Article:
Fugue state: An altered state of consciousness in which a person may move about purposely and even speak but is not fully aware. A fugue state is usually a type of complex partial seizure. (medterms.com)
In psychology, a fugue state (also known as a ‘psychogenic fugue’ or ‘dissociative fugue’) is a state of mind where a person experiences a dissociative break in identity and attempts to run away from some perceived threat, usually something abstract such as the person’s identity. People who enter into a fugue state may disappear, running away to a completely different geographical region and assuming another identity. A bewildered facial expression is a common symptom of the condition that can involve both physical and psychological escape from a stressful environment.
A fugue state is often triggered by stress. The condition often follows interpersonal events in which a person is exposed to rage, threats to their self-esteem and challenges to habitual patterns of impulse control. (Wikipedia)
In one form of psychogenic amnesia, called fugue state, individuals may forget not only their pasts but their very identities. Despite the many Hollywood movies depicting this phenomenon, fugue state is extremely rare in real life. Fugue state normally resolves with time, particularly with the help of therapy. (memorylossonline.com)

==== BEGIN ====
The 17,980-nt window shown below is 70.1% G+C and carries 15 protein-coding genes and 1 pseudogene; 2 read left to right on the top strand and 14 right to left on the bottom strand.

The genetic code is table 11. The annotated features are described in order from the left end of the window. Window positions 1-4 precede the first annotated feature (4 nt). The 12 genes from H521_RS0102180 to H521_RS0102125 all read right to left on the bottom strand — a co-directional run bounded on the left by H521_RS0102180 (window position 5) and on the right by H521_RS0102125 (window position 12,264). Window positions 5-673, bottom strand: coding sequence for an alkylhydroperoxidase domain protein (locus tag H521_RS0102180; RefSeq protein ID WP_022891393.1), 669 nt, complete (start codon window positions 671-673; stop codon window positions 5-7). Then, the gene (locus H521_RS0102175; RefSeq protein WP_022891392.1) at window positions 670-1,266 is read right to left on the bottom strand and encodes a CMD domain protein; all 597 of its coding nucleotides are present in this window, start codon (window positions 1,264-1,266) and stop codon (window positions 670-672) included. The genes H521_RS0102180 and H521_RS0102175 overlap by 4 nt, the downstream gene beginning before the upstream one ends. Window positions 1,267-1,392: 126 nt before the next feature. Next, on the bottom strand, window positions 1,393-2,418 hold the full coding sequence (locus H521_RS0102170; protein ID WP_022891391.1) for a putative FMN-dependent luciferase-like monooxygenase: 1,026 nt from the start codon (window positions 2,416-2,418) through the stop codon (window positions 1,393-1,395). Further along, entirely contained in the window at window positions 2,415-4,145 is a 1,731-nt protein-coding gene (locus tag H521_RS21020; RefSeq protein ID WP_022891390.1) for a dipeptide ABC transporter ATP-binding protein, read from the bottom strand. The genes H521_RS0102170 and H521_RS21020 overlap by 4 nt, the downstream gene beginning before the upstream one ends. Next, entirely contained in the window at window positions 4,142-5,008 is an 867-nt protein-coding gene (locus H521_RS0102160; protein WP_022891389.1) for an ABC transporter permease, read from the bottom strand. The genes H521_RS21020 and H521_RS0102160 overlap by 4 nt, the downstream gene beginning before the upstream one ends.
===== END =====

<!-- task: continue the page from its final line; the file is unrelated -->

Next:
Non-psychologists more commonly use the term “fugue state” to refer to the state of mind attained by a gifted (Someone who plays a musical instrument (as a profession)) musician or (A person trained to compete in sports) athlete where the person attains a high degree of focus and attention to their art or actions. This is also a dissociation from one’s surroundings, to concentrate on the work at hand. Other names for the same basic concept include “the mental state called flow,” often seen in the context of (Creating a sequence of instructions to enable the computer to do something) programming, and “being in (Click link for more info and facts about the zone) the zone.” (wikipedia?)
1: Am J Clin Hypn. 2003 Apr;45(4):311-22.
Am J Clin Hypn. 2003 Apr;45(4):323-31.Working with Dissociative Fugue in a general psychotherapy practice: a cautionary tale.Jasper FJ.St. Vincent Hospitals and Health System, 8401 Harcourt Road, Indianapolis, IN 46280, USA.Dissociative Fugue is a somewhat rare condition that therapists may see only once or twice over the course of a professional career. A brief review of the uses of hypnosis in the treatment of Dissociative Fugue is followed by a presentation of the case of a 51-year-old man who presented with the clinical picture of Dissociative Fugue State and who experienced complete amnesia for the time prior to the fugue state. This article focuses on the pitfalls that the psychotherapist in a general practice may face when working with such a patient and offers specific recommendations and scripts that may be useful in proceeding with treatment.Publication Types:
Case ReportsPMID: 12722934 [PubMed
Hmmm maybe one gets into a fugue state while one is knitting? Living in your own little world??